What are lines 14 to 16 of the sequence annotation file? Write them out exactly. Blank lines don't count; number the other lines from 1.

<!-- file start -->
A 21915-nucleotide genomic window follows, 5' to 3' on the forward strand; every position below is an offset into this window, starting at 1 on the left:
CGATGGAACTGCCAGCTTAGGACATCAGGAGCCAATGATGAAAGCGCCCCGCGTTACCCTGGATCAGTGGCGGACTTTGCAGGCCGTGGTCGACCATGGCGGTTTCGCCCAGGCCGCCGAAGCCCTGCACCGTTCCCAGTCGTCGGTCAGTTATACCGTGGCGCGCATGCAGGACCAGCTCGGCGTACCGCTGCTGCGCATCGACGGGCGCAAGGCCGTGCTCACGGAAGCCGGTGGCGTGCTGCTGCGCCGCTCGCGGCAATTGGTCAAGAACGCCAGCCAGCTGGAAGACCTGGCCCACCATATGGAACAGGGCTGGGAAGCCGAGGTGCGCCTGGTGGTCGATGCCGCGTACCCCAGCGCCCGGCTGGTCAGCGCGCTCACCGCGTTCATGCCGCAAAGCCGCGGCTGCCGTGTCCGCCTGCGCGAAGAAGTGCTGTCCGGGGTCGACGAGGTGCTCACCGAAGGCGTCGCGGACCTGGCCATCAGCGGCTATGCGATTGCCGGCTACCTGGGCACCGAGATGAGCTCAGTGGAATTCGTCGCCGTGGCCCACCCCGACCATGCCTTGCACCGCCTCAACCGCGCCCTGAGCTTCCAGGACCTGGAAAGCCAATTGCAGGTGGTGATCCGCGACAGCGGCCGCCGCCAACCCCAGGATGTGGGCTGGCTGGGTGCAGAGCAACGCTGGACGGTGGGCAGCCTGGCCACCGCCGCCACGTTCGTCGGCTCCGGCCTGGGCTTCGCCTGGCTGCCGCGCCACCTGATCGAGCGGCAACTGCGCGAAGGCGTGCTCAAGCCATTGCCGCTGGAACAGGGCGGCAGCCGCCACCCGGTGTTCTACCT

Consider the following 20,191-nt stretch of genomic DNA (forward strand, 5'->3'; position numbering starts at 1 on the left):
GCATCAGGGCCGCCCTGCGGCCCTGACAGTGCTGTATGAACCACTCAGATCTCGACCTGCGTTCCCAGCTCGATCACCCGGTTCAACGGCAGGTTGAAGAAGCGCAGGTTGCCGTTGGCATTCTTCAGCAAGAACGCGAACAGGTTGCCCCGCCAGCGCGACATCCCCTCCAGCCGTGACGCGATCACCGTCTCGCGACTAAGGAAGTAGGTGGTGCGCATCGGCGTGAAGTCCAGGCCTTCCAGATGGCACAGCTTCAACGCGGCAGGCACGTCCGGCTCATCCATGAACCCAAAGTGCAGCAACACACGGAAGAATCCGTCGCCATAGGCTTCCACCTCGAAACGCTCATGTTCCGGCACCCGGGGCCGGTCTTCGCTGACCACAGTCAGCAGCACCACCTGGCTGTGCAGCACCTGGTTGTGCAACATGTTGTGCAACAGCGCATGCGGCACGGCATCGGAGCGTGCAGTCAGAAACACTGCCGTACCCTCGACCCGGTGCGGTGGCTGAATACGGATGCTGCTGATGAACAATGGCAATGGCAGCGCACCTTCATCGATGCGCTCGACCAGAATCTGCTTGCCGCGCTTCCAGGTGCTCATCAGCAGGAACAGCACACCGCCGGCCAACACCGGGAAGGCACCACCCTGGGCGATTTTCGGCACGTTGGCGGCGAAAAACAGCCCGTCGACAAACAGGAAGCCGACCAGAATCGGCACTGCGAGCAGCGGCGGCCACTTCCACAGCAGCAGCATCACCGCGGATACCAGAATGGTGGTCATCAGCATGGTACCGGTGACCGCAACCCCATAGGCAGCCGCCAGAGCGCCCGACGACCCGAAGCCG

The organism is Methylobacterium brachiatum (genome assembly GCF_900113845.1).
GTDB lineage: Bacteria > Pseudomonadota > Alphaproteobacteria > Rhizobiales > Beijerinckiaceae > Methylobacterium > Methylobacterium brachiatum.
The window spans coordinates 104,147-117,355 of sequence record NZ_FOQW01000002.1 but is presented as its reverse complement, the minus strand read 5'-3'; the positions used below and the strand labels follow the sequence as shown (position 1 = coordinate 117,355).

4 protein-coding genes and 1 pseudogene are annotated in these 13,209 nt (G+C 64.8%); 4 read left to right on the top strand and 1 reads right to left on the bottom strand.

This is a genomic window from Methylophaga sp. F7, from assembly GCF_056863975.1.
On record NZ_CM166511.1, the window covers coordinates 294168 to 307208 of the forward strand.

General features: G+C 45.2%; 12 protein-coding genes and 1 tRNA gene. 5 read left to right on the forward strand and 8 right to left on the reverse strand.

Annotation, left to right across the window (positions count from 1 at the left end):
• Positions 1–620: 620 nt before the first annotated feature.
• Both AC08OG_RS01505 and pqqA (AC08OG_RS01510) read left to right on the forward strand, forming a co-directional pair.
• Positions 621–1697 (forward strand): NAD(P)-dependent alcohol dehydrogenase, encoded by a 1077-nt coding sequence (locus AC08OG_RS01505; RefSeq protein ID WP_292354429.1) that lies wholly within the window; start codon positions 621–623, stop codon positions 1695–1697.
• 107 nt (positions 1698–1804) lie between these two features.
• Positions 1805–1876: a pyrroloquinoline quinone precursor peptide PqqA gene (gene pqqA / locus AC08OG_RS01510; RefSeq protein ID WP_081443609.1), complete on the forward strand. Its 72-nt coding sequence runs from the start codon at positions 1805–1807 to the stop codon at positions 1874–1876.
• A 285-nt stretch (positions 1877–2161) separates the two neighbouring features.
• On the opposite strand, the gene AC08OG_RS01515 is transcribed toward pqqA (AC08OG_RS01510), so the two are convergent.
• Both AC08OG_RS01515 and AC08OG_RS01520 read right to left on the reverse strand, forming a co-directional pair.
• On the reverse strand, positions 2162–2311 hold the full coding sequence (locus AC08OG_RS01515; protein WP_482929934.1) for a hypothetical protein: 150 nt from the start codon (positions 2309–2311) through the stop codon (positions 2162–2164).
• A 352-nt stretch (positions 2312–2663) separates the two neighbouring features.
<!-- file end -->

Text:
• Both AC08OG_RS01505 and pqqA (AC08OG_RS01510) read left to right on the forward strand, forming a co-directional pair.
• Positions 621–1697 (forward strand): NAD(P)-dependent alcohol dehydrogenase, encoded by a 1077-nt coding sequence (locus AC08OG_RS01505; RefSeq protein ID WP_292354429.1) that lies wholly within the window; start codon positions 621–623, stop codon positions 1695–1697.
• 107 nt (positions 1698–1804) lie between these two features.